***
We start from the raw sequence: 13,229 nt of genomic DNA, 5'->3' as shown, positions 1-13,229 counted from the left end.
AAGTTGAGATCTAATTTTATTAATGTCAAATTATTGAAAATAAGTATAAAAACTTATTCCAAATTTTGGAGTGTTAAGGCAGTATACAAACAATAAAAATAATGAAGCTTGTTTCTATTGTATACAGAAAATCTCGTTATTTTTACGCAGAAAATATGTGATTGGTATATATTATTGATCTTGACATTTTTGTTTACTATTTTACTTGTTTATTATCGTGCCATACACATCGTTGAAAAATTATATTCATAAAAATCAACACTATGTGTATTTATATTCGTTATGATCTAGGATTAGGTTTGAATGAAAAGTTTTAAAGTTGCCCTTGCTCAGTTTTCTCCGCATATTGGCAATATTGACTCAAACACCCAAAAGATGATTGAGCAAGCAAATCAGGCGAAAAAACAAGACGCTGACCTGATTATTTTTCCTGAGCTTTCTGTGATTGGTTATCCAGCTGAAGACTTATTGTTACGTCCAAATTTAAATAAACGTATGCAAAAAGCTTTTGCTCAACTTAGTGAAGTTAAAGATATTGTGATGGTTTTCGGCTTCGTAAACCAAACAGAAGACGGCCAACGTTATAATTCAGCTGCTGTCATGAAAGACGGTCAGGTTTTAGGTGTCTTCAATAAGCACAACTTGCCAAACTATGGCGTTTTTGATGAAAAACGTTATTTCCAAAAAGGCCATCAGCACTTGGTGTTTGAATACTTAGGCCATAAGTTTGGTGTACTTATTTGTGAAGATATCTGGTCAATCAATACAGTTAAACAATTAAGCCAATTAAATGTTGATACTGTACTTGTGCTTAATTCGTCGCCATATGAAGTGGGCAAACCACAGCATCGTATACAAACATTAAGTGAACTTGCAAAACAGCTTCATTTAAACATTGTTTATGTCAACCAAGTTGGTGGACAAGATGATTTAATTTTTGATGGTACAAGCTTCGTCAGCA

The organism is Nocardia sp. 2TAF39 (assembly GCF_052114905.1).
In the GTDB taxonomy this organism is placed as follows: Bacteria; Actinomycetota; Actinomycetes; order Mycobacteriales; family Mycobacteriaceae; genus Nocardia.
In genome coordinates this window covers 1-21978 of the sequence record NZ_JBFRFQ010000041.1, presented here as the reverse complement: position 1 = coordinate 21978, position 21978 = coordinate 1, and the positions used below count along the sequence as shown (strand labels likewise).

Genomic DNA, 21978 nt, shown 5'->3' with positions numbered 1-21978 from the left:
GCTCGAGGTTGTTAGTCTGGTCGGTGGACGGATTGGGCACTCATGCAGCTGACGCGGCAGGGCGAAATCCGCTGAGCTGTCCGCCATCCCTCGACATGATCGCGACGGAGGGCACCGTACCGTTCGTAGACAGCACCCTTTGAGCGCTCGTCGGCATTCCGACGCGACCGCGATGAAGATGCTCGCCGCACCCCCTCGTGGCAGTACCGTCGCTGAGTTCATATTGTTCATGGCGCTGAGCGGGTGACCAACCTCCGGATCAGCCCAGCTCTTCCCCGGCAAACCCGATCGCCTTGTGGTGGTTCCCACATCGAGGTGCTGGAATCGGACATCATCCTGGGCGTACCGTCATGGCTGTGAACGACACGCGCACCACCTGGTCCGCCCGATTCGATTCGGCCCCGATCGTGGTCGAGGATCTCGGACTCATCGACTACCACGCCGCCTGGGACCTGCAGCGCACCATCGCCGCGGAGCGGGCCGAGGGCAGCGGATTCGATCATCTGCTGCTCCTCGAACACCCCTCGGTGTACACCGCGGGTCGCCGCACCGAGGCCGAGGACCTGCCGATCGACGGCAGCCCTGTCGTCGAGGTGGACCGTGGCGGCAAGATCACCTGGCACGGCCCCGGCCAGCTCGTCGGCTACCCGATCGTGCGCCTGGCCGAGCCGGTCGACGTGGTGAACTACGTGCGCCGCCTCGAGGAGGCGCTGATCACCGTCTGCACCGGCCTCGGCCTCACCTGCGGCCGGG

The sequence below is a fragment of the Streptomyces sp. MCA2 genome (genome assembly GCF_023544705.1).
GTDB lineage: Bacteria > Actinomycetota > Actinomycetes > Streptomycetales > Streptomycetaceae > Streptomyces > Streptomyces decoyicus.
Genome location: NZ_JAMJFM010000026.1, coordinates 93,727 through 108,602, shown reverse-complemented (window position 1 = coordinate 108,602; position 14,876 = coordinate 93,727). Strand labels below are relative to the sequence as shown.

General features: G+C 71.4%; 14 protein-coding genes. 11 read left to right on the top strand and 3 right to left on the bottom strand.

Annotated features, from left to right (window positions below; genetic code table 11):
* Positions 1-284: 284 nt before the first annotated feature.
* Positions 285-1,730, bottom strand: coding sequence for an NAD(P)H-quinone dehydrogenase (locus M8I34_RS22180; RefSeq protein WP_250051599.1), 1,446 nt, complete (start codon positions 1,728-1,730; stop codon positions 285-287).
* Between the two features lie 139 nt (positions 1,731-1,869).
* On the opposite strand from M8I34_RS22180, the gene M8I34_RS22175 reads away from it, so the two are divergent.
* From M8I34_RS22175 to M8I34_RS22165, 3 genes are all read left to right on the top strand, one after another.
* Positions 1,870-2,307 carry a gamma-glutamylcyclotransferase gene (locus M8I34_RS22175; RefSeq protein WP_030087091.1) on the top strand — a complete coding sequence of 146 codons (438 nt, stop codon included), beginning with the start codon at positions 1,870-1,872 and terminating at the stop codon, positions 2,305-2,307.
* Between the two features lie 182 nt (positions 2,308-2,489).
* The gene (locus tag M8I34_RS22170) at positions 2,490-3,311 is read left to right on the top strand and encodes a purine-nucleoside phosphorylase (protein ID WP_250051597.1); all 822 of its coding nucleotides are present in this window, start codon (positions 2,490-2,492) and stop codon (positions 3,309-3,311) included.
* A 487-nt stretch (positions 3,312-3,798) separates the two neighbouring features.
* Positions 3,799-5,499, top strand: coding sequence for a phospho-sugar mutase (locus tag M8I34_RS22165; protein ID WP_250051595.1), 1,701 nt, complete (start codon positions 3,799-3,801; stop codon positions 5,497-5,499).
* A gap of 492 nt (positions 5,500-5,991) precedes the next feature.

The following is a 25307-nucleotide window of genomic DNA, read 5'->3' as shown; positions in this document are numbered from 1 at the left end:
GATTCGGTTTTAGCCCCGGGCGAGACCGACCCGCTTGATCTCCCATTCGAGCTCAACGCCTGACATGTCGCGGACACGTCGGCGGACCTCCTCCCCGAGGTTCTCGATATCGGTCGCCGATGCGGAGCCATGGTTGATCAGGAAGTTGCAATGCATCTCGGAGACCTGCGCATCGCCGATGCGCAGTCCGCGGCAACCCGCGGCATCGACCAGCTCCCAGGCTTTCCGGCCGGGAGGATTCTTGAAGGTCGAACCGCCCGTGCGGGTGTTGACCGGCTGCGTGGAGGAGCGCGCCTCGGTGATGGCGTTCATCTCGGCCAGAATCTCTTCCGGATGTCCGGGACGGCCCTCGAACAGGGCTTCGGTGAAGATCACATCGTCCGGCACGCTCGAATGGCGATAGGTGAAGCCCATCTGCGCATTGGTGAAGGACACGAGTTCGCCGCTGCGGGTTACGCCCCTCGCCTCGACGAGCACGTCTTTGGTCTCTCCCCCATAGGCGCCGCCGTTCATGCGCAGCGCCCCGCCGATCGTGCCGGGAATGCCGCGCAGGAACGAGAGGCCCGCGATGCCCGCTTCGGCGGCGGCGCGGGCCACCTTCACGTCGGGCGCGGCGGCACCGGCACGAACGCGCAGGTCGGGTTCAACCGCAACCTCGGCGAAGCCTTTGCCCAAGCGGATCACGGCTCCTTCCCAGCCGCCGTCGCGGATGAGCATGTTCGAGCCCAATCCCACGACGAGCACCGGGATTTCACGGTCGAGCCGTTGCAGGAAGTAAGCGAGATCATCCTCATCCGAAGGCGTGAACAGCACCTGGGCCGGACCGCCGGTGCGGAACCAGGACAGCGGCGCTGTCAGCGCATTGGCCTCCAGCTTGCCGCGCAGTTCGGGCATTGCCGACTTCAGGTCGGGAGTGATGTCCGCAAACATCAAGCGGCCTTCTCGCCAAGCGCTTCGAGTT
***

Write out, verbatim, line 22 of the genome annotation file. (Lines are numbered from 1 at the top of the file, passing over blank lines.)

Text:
* Positions 3,799-5,499, top strand: coding sequence for a phospho-sugar mutase (locus tag M8I34_RS22165; protein ID WP_250051595.1), 1,701 nt, complete (start codon positions 3,799-3,801; stop codon positions 5,497-5,499).